30% have seen their household income decrease
New York – May 13, 2020 – Thirty percent of U.S. adults have seen their household income decrease as a direct result of the coronavirus outbreak, according to a new Bankrate.com report. Additionally, nearly 1 in 5 (19%) have less emergency savings now than before the pandemic, while 16% have taken on more debt.
Troublingly, despite a more-than-decade-long economic expansion and record low unemployment, an additional 24% had no emergency savings heading into the pandemic and have not made progress since.
On a more positive note, 58% have not seen any change in their household income, and 12% saw it increase. Meanwhile, 19% have more emergency savings, 12% have less personal debt and 22% had no debt before and no debt now.
Of the 3 in 10 whose household incomes have decreased, 36% have dipped into emergency savings, more than three times as many as those whose income has increased or stayed the same (11%). Only 9% whose household income decreased have added to their emergency savings, while 26% have added to their debt. Just 8% have paid down existing debt during this time.
Despite positive income gains, under half (48%) of households with increased income levels have added to their emergency savings. Twelve percent have less, and 15% still have no savings at all. Furthermore, just 14% who have seen an income increase have less debt now, and 32% have more debt.
While every generation was more likely to report a decrease in income rather than an increase, millennials (ages 24-39) are more than twice as likely as those who are older (18% vs. 8% of those ages 40+) to report an income increase. Thus, 24% of millennials have more savings now, versus 19% of Gen Xers (ages 40-55) and 14% of baby boomers (ages 56-74). Millennials are, however, more likely to have added to their debt (21%) than Gen Xers (19%) and baby boomers (12%).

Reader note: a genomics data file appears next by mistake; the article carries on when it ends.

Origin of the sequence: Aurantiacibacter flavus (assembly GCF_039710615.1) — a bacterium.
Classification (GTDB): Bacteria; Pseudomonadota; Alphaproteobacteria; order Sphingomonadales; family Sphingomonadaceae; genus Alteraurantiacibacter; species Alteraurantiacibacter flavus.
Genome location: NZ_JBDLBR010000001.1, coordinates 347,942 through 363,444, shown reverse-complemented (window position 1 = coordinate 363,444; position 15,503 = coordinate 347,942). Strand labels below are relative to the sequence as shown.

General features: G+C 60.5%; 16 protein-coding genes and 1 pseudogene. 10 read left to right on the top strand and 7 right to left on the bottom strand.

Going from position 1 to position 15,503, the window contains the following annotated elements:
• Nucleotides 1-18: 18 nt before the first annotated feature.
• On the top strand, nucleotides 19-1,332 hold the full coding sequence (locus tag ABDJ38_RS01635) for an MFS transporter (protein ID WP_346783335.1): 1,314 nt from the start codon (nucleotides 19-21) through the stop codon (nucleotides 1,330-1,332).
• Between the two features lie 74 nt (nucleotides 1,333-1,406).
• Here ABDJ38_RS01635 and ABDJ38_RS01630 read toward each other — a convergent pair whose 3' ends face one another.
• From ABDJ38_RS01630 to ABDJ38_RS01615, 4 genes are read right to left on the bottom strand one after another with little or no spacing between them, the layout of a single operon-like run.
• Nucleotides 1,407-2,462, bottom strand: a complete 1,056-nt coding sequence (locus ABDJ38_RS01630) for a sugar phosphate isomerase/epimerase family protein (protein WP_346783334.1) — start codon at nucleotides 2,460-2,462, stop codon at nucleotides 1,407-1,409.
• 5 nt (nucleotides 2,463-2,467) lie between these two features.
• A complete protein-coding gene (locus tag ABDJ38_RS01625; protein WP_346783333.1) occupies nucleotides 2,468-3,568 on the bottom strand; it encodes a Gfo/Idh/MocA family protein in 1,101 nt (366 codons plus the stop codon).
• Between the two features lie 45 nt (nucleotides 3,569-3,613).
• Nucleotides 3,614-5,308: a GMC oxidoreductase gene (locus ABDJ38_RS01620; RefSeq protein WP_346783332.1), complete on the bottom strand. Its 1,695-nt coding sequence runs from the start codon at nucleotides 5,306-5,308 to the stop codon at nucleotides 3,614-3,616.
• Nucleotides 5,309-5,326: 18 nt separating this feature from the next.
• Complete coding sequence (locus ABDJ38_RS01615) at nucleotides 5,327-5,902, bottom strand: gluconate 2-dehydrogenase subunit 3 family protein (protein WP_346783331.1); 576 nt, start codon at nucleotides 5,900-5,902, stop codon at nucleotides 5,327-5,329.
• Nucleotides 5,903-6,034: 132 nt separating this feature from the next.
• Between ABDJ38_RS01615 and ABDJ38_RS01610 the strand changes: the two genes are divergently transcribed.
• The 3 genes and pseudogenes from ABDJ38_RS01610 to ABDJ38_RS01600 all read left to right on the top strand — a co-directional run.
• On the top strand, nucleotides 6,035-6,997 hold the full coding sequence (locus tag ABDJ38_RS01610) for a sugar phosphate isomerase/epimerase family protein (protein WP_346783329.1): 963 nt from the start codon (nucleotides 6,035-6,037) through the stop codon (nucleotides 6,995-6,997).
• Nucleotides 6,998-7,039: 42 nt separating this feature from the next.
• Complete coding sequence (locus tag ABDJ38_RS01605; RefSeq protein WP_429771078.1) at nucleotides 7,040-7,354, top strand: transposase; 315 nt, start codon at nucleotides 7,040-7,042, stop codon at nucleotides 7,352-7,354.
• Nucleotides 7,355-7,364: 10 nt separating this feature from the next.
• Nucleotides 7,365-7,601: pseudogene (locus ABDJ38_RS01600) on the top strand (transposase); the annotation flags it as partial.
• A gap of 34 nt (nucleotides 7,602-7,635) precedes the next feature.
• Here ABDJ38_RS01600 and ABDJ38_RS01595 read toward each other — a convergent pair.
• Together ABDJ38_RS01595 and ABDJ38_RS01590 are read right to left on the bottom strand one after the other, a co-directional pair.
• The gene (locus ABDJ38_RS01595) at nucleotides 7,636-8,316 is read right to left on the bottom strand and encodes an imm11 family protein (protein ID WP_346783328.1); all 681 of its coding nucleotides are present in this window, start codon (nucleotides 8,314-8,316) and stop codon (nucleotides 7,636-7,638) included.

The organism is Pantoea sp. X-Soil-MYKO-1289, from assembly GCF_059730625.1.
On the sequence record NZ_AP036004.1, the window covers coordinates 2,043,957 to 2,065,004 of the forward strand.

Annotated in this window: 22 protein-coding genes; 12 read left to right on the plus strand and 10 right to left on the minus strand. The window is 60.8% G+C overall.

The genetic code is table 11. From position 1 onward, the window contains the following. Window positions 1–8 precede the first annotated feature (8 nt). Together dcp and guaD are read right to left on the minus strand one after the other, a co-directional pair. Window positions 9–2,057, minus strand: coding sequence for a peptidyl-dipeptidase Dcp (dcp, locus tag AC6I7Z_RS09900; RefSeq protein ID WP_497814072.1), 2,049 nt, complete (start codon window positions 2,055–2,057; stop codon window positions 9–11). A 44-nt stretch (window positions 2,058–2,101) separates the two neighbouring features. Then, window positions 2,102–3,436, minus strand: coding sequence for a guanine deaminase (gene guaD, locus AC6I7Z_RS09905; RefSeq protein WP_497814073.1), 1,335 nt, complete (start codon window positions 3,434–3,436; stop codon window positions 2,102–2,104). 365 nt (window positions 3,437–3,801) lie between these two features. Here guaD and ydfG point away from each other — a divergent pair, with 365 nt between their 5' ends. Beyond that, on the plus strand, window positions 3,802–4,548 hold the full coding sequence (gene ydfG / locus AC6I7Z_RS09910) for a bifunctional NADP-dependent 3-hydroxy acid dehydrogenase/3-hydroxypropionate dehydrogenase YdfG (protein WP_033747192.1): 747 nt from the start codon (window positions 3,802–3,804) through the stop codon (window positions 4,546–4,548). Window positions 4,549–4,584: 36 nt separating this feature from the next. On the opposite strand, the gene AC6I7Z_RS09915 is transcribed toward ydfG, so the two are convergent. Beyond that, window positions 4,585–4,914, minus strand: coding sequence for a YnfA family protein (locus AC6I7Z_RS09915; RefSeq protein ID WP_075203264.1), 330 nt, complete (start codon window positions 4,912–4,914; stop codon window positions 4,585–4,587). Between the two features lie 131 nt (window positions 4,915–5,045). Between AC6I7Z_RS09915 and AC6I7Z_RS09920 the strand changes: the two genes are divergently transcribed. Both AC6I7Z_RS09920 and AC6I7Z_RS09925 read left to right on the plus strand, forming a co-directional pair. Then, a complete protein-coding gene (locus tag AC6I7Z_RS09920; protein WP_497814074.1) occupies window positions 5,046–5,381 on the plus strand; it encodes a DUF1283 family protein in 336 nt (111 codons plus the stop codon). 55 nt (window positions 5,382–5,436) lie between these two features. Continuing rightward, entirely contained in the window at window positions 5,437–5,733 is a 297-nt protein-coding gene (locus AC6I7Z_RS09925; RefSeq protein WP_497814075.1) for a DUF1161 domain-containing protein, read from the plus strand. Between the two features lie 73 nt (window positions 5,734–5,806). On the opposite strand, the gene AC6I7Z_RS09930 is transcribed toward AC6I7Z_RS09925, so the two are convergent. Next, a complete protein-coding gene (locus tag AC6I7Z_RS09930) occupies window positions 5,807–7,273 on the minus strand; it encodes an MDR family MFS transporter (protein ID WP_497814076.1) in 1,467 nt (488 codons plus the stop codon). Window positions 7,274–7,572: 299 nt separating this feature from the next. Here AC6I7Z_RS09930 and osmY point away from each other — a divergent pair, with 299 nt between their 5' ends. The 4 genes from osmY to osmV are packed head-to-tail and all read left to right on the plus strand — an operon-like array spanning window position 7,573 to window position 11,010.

The coronavirus pandemic has hit the Northeast particularly hard, with 36% of Northeasterners having watched their income decrease, compared to 31% in the West, 29% in the Midwest, and 28% in the South. People in the Northeast are also more likely to have increased debt (20%) than those in the West (17%), South (15%) and Midwest (13%).
“The pandemic is deepening the financial hardship for millions of Americans, with nearly one-third of households reporting lower income since the start,” said Bankrate.com chief financial analyst Greg McBride, CFA. “The financial legacy of this pandemic will be elevated unemployment, reduced household incomes, more debt and even less savings.”
Bankrate.com commissioned YouGov Plc to conduct the survey. All figures, unless otherwise stated, are from YouGov Plc. Total sample size was 2,653 adults. Fieldwork was undertaken on April 29 – May 1, 2020. The survey was carried out online and meets rigorous quality standards. It employed a non-probability-based sample using both quotas upfront during collection and then a weighting scheme on the back end designed and proven to provide nationally representative results.